Boost military spending
Well, Trump will certainly get high marks on this one from his supporters. His military budget included $54 billion in additional Pentagon funding, so nobody can say Trump isn’t trying to make good on his promise to build up the military. Whether he gets anything close to that out of the Republican Congress remains to be seen during budget season, but Trump certainly can’t be faulted for failing to live up to this campaign promise.
However, the tradeoffs in Trump’s budget are particularly brutal for rural America, since to pay for such a big military boost in spending, Trump has taken a meat axe to a lot of federal spending that actually winds up helping rural areas (such as Appalachia). Trump will likely be spared any political blowback from his supporters on this front, however, since the most drastic of these cuts will never make it through Congress (no matter how Republican it is). Still, for those paying attention, Trump’s cuts to programs they benefit from may cause some degree of weakening of support in these areas.
Appoint conservatives to the Supreme Court
Another one where Trump has scored a big win ― and not just with his core group of supporters. Conservatives that have always been wary (or worse) towards Trump all breathed a sigh of relief when Trump’s pick for the highest court lived up to their expectations from a Republican president. So Trump will quite likely score a clean victory on this one.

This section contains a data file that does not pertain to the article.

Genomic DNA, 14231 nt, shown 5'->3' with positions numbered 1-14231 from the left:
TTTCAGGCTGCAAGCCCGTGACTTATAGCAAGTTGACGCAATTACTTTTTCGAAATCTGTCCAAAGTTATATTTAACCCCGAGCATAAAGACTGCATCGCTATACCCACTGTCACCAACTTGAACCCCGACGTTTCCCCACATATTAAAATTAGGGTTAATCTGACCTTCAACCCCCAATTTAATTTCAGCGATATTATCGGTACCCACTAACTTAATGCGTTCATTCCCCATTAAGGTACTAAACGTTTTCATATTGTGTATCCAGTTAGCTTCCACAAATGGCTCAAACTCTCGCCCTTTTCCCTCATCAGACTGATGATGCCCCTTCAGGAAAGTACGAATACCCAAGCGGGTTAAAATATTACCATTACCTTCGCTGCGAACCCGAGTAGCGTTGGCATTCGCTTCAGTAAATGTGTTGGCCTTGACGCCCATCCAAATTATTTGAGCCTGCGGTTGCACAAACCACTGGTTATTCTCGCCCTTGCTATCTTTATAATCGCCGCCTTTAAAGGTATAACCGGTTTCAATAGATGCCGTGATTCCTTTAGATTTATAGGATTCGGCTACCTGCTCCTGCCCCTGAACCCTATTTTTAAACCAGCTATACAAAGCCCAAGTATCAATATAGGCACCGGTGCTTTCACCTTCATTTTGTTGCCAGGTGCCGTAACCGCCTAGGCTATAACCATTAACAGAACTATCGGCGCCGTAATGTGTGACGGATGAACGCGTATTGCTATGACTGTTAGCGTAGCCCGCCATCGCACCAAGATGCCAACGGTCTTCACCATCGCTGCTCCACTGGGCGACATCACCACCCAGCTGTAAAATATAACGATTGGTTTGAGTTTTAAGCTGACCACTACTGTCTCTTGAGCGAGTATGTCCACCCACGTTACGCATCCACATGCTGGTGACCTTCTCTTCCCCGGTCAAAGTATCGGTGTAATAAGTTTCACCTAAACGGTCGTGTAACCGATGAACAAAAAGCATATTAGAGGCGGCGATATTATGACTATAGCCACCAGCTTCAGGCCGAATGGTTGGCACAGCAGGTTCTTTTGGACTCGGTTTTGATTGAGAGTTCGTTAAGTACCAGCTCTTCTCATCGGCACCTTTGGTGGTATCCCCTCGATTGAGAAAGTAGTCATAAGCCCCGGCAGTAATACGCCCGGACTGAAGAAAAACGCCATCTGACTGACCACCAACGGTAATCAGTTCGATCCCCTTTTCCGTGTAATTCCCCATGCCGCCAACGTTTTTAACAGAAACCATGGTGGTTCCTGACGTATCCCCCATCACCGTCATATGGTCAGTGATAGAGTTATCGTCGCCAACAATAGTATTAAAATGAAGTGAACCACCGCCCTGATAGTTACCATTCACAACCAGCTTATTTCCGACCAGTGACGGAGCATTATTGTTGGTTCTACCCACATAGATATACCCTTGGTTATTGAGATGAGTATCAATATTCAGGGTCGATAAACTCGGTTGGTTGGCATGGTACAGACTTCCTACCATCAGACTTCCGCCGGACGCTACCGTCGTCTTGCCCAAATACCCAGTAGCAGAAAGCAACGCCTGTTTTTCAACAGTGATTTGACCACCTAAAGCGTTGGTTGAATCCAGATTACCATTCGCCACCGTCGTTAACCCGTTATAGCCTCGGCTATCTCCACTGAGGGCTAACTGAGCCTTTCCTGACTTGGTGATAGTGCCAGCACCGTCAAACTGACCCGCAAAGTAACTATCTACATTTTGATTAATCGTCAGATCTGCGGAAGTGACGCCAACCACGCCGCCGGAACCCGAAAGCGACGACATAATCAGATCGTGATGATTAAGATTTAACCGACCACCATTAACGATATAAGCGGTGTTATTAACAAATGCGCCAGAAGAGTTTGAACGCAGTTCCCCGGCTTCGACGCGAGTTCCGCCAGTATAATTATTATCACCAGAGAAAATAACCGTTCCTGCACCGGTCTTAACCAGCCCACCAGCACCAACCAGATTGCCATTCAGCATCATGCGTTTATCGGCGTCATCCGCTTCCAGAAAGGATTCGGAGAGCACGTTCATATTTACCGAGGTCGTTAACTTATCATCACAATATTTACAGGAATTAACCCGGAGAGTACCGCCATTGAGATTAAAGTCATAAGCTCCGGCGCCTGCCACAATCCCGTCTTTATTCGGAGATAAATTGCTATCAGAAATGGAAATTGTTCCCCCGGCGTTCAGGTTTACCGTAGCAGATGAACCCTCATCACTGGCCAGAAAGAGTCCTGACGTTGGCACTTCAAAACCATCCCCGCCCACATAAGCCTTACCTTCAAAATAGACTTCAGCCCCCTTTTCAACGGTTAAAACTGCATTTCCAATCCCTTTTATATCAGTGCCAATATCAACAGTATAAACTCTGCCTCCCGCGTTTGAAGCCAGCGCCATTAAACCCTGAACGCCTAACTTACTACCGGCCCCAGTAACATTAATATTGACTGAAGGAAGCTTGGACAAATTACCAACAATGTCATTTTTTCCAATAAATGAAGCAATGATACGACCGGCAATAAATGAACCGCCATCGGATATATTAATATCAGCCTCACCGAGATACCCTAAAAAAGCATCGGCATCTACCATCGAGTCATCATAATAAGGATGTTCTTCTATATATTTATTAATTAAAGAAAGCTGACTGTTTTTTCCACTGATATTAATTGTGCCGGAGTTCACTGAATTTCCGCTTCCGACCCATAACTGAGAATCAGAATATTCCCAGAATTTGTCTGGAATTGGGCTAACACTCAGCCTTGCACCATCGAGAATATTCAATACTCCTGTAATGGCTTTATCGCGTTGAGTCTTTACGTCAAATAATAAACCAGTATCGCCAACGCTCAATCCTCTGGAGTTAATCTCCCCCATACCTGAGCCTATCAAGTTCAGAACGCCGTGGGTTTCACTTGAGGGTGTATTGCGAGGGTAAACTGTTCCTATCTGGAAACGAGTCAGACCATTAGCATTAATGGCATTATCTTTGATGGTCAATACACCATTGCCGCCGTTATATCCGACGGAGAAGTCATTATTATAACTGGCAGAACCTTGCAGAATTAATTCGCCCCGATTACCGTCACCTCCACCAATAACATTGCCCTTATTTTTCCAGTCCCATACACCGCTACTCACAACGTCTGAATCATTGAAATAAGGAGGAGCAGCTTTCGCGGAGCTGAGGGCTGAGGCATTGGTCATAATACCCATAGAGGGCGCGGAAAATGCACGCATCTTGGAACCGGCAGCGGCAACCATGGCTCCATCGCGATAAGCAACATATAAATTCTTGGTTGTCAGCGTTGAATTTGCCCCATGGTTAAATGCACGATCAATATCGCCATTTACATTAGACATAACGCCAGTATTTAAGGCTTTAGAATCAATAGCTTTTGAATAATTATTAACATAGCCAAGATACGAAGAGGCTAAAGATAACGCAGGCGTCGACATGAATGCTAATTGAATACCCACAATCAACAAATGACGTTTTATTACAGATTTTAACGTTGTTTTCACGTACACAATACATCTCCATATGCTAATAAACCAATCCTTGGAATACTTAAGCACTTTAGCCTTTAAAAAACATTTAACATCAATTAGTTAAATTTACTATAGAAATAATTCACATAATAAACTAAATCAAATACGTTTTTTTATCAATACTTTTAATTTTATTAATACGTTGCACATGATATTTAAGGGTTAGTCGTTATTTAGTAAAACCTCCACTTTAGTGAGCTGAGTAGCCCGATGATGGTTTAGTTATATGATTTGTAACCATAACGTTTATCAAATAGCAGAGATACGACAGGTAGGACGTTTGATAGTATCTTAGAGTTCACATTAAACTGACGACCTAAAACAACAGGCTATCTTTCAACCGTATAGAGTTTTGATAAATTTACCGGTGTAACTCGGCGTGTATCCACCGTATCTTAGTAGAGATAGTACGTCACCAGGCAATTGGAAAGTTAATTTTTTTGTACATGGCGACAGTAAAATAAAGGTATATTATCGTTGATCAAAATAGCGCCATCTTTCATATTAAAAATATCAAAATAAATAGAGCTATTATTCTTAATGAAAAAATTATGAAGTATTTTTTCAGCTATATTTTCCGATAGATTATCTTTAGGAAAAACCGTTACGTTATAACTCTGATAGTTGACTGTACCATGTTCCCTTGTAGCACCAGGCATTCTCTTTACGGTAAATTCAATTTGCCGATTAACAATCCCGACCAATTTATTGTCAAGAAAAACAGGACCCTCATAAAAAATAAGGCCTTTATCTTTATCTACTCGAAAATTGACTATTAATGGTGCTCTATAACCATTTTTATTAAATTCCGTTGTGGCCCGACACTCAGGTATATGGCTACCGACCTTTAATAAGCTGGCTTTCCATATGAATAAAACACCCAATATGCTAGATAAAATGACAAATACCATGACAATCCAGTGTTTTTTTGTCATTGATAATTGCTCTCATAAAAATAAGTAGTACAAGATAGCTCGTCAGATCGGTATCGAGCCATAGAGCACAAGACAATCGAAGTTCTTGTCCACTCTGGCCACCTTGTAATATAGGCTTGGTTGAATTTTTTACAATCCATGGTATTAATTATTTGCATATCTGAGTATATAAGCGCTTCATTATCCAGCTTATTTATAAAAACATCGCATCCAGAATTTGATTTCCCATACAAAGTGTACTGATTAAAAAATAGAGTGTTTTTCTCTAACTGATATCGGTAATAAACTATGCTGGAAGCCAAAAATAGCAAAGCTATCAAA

Trump has always promised that he knew how to be “presidential” and we’d all marvel at how wonderful his temperament could be as leader of the country. After two months, this is nothing short of a sad joke. Until and unless his aides ever pry his ability to send tweets from his tiny hands, Trump is going to continue to prove (on a weekly and sometimes even daily basis) that he will go down in history as the least presidential president we’ve ever had.
To be fair, his supporters seem to love his tweets, though, no matter how ridiculous they are to the rest of us.
To sum up, Donald Trump is so far seen by his supporters as being just as energetic as he promised. He’s been doing a lot in the short time he’s been in office, and that fact alone seems to gladden his base, at least for the time being.
Most of what he’s been doing, however, has been largely symbolic. His budget isn’t going to make it through Congress (although, to be fair, no president’s budget emerges unscathed from this process, so this isn’t just because of Trump). He’s followed through on a number of his promises, or at least made an honest effort to do so. He has completely ignored others, or even embraced exactly the opposite of what he promised ― as he’s now doing with Ryancare. And it’s only been two months, so he’s also got a lot of “incomplete” marks on his report card.